1. I did not grow up in an expat family but I have been in and out of the country just as much (only for a holiday though). I do love to see the world and I know how big and wonderful it is however, I probably wouldn’t change my life with an expat as a child because I did have a wonderful childhood surrounded by loving families and friends that I can truly rely on. I have been living in Dubai for about 7 years now but to be very honest, I only have 1 true friend that I’d trust my life with. I probably wouldn’t be able to enjoy being in an expat family as a child as I don’t trust so easily and as a form of self-preservation I’d probably think that all the people who I will meet are just as replaceable as the place which I call home at that moment – to save myself from being hurt when the moment to leave comes.

    You’re probably right, nobody will probably understand you better than someone who grew up in an expat family as well. This is a really good article though, a great eye-opener for me for what the kids in Dubai are probably going through. 🙂

    By the way, you have a very beautiful family. Your sister looks like your father and you look like your mother. 🙂

    • It’s such an interesting paradox, isnt it? I like your use of the term “self preservation” because it truly is just that – I know exactly what you mean. It’s tough because you want to travel and expose yourself to all of this change, but it is that same travel and change that makes making/keeping friends so challenging (not to mention the trials of being so far away from family). So wise, Noemi! 🙂 Thank you for your thoughtful and introspective comment – I love it!

  2. Have some cheap breakfast tacos and a decent margarita for me! (Gosh I miss those!). 🙂

  3. There’s more than one “Sas”?! Ha! Kindred spirits 🙂
    I love this post because living abroad as a family is something Blake and I want to do. And there are definitely hurdles to living abroad- but I think it’s something everyone should do! Props to you and Barr for moving together across the globe! *sorority snaps*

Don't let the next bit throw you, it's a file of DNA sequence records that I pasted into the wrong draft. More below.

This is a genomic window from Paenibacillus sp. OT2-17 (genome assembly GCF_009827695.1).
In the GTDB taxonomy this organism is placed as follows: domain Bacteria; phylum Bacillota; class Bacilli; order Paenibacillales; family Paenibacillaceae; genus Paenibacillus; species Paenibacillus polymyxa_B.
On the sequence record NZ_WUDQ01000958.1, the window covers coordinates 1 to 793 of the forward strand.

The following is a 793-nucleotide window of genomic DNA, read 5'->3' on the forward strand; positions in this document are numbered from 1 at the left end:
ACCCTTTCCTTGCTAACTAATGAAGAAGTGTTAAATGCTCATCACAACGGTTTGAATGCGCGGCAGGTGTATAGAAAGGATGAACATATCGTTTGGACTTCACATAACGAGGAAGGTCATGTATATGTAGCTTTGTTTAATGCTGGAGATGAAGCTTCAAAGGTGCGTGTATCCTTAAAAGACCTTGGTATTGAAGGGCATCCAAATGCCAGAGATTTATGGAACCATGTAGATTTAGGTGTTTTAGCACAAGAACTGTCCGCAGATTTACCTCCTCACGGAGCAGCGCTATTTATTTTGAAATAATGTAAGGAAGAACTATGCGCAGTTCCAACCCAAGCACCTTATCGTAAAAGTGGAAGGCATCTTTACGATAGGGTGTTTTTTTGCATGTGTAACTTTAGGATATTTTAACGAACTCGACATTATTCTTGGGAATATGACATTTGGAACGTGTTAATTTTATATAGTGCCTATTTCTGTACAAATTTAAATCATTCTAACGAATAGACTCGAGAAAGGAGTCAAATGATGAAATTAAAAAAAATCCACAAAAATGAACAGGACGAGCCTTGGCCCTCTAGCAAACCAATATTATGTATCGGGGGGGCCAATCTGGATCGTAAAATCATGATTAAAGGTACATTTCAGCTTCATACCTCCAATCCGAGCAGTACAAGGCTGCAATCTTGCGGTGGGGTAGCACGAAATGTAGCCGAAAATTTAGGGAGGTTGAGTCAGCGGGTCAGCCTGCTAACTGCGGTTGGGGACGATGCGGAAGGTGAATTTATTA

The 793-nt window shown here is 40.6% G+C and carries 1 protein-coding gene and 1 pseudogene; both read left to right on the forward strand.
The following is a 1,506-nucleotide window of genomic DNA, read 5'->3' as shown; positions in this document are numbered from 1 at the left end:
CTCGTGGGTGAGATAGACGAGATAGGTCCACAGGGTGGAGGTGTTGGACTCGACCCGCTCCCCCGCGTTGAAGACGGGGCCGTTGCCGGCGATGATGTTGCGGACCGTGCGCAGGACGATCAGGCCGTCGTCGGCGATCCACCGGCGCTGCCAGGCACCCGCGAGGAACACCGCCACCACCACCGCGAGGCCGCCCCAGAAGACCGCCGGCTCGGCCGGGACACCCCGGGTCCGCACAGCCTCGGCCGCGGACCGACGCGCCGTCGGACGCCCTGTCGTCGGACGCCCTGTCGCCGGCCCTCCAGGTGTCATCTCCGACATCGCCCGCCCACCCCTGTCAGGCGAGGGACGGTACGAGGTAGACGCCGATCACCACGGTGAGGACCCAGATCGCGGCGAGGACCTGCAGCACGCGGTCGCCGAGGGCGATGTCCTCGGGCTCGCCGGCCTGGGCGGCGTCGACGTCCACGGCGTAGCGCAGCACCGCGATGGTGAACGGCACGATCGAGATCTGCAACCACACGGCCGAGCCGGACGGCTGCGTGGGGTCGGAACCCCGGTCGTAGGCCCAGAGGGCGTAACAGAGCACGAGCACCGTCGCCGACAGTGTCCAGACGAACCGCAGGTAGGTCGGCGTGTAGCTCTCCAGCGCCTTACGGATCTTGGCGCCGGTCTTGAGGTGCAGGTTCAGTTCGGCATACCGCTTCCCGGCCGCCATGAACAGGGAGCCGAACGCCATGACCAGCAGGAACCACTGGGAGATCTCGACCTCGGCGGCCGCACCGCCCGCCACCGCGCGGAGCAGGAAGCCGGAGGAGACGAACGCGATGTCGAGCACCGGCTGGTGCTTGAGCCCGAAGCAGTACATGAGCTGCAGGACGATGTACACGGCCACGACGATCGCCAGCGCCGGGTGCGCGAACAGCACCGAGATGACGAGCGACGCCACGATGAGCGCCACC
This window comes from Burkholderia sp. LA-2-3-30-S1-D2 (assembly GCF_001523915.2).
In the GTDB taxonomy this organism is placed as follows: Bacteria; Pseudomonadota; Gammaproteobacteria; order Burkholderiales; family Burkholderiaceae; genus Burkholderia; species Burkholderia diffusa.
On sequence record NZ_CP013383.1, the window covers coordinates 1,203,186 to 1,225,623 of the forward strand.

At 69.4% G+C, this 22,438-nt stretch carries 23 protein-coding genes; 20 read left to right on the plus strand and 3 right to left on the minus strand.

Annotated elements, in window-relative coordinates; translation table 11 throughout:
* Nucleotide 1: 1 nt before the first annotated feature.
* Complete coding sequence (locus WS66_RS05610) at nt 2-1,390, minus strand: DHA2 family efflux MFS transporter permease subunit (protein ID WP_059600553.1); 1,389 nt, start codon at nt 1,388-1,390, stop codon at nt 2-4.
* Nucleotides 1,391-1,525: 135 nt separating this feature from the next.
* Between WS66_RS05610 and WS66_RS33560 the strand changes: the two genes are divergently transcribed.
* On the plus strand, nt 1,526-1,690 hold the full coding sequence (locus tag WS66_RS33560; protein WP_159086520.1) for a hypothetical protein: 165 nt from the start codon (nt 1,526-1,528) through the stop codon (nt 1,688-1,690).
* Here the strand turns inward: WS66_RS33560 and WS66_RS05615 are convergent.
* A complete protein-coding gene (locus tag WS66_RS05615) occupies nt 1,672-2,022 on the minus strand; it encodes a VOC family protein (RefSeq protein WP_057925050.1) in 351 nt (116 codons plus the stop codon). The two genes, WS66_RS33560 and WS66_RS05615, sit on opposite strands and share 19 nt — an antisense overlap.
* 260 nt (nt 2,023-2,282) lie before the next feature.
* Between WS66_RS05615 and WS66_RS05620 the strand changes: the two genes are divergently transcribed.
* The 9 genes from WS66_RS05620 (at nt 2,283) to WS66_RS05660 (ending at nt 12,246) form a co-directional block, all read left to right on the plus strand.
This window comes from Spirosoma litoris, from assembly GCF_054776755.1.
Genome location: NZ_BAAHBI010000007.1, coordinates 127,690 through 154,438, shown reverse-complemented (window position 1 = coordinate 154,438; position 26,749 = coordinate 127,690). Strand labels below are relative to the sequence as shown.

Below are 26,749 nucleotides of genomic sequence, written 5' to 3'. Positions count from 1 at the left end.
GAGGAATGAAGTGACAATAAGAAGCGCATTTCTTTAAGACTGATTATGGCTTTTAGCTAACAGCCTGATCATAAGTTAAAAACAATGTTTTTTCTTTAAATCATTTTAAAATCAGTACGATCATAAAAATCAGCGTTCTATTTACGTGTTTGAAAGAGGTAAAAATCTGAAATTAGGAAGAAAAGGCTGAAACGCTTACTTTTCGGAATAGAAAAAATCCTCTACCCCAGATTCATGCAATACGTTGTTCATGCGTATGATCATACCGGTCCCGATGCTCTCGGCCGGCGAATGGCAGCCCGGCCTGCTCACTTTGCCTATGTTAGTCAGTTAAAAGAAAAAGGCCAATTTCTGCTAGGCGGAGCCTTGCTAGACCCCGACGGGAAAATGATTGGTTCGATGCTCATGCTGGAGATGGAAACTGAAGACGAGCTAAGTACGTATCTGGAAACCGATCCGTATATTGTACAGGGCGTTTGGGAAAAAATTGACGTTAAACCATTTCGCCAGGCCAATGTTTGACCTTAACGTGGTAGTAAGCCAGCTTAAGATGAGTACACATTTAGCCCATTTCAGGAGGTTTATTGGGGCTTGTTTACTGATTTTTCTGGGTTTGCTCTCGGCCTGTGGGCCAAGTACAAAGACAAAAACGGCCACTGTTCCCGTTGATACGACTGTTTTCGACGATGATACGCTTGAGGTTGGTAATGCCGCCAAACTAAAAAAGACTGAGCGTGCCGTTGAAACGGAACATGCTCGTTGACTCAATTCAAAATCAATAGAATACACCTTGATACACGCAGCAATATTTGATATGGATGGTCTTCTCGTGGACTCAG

• Bahahah love the use of sorority snaps – 100% applicable in this case! And you totally get what I mean with your travels to Rome – it’s all worth it, but it’s tough.

  4. Thank you so much for your kind words. It’s an almost impossible feeling to verbalise but since writing my article I have been so encouraged by the number of people who feel the same way. It’s made me realise that my emotions are normal! Ultimately I think all we can do is just keep enjoying life, no matter where we are 🙂

    • I cant tell you how spot on everything you wrote felt and is! Being an ex-expat (or just an expat) is such a fine balance, and I was also pleased to find that others have felt the same emotions as well. Awesome post 🙂

  5. Great articles by Lisa, and great blogpost by you:)
    Personally, I grew up in a very small village, in which my parents still live, and even though I love traveling, I’ll easily admit that being able to return home once in a while is such a privilege. I couldn’t imagine settling down there myself, but having this static place in an otherwise very dynamic life is something I’ve really learnt to appreciate:)